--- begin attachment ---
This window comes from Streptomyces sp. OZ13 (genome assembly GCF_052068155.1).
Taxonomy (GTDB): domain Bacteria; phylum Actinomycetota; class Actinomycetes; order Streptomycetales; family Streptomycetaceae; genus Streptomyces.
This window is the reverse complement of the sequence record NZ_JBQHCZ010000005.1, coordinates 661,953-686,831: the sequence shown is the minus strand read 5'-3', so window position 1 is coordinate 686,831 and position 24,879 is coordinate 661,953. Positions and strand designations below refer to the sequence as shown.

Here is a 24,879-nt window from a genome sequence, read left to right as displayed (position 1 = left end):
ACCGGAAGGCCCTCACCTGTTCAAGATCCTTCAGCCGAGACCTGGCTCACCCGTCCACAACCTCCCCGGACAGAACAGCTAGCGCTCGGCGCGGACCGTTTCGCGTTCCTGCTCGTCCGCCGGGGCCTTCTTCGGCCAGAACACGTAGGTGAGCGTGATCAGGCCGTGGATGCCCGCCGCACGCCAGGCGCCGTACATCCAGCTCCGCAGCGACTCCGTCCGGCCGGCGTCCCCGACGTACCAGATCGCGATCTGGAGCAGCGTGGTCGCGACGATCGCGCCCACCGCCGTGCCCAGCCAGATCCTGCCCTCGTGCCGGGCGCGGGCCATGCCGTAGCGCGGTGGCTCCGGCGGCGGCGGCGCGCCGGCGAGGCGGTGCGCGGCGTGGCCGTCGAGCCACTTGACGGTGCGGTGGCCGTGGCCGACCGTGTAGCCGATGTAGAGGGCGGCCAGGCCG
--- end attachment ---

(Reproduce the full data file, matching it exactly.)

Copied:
This window comes from Streptomyces sp. OZ13 (genome assembly GCF_052068155.1).
Taxonomy (GTDB): domain Bacteria; phylum Actinomycetota; class Actinomycetes; order Streptomycetales; family Streptomycetaceae; genus Streptomyces.
This window is the reverse complement of the sequence record NZ_JBQHCZ010000005.1, coordinates 661,953-686,831: the sequence shown is the minus strand read 5'-3', so window position 1 is coordinate 686,831 and position 24,879 is coordinate 661,953. Positions and strand designations below refer to the sequence as shown.

Here is a 24,879-nt window from a genome sequence, read left to right as displayed (position 1 = left end):
ACCGGAAGGCCCTCACCTGTTCAAGATCCTTCAGCCGAGACCTGGCTCACCCGTCCACAACCTCCCCGGACAGAACAGCTAGCGCTCGGCGCGGACCGTTTCGCGTTCCTGCTCGTCCGCCGGGGCCTTCTTCGGCCAGAACACGTAGGTGAGCGTGATCAGGCCGTGGATGCCCGCCGCACGCCAGGCGCCGTACATCCAGCTCCGCAGCGACTCCGTCCGGCCGGCGTCCCCGACGTACCAGATCGCGATCTGGAGCAGCGTGGTCGCGACGATCGCGCCCACCGCCGTGCCCAGCCAGATCCTGCCCTCGTGCCGGGCGCGGGCCATGCCGTAGCGCGGTGGCTCCGGCGGCGGCGGCGCGCCGGCGAGGCGGTGCGCGGCGTGGCCGTCGAGCCACTTGACGGTGCGGTGGCCGTGGCCGACCGTGTAGCCGATGTAGAGGGCGGCCAGGCCG